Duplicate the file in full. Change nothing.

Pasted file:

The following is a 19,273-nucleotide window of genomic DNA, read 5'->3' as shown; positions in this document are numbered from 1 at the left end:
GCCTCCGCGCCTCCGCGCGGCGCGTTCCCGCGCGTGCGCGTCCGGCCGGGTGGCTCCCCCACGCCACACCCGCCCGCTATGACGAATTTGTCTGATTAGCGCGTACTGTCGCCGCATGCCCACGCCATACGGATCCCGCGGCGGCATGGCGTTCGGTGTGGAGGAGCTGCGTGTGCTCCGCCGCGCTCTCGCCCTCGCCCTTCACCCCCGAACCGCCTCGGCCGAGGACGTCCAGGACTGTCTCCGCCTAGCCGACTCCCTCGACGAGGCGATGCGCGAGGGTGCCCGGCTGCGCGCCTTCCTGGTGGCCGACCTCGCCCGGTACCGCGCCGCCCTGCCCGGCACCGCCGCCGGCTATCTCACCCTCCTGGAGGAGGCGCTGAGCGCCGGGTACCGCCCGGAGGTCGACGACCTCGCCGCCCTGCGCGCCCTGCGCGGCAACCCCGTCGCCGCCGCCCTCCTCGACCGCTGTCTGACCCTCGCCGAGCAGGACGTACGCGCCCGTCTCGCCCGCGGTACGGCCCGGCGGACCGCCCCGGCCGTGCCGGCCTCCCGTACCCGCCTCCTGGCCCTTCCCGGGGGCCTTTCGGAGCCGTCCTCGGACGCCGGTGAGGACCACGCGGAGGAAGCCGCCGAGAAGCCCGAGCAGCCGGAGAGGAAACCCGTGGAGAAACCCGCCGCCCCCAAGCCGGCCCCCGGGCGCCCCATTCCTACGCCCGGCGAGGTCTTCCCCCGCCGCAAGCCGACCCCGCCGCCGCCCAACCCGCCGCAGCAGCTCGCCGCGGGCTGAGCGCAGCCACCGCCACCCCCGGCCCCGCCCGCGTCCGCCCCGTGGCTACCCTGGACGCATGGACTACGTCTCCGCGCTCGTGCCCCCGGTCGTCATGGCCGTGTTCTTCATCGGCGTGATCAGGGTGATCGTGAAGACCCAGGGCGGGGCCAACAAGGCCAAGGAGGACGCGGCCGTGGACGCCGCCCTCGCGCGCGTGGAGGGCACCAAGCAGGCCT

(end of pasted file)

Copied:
The following is a 19,273-nucleotide window of genomic DNA, read 5'->3' as shown; positions in this document are numbered from 1 at the left end:
GCCTCCGCGCCTCCGCGCGGCGCGTTCCCGCGCGTGCGCGTCCGGCCGGGTGGCTCCCCCACGCCACACCCGCCCGCTATGACGAATTTGTCTGATTAGCGCGTACTGTCGCCGCATGCCCACGCCATACGGATCCCGCGGCGGCATGGCGTTCGGTGTGGAGGAGCTGCGTGTGCTCCGCCGCGCTCTCGCCCTCGCCCTTCACCCCCGAACCGCCTCGGCCGAGGACGTCCAGGACTGTCTCCGCCTAGCCGACTCCCTCGACGAGGCGATGCGCGAGGGTGCCCGGCTGCGCGCCTTCCTGGTGGCCGACCTCGCCCGGTACCGCGCCGCCCTGCCCGGCACCGCCGCCGGCTATCTCACCCTCCTGGAGGAGGCGCTGAGCGCCGGGTACCGCCCGGAGGTCGACGACCTCGCCGCCCTGCGCGCCCTGCGCGGCAACCCCGTCGCCGCCGCCCTCCTCGACCGCTGTCTGACCCTCGCCGAGCAGGACGTACGCGCCCGTCTCGCCCGCGGTACGGCCCGGCGGACCGCCCCGGCCGTGCCGGCCTCCCGTACCCGCCTCCTGGCCCTTCCCGGGGGCCTTTCGGAGCCGTCCTCGGACGCCGGTGAGGACCACGCGGAGGAAGCCGCCGAGAAGCCCGAGCAGCCGGAGAGGAAACCCGTGGAGAAACCCGCCGCCCCCAAGCCGGCCCCCGGGCGCCCCATTCCTACGCCCGGCGAGGTCTTCCCCCGCCGCAAGCCGACCCCGCCGCCGCCCAACCCGCCGCAGCAGCTCGCCGCGGGCTGAGCGCAGCCACCGCCACCCCCGGCCCCGCCCGCGTCCGCCCCGTGGCTACCCTGGACGCATGGACTACGTCTCCGCGCTCGTGCCCCCGGTCGTCATGGCCGTGTTCTTCATCGGCGTGATCAGGGTGATCGTGAAGACCCAGGGCGGGGCCAACAAGGCCAAGGAGGACGCGGCCGTGGACGCCGCCCTCGCGCGCGTGGAGGGCACCAAGCAGGCCT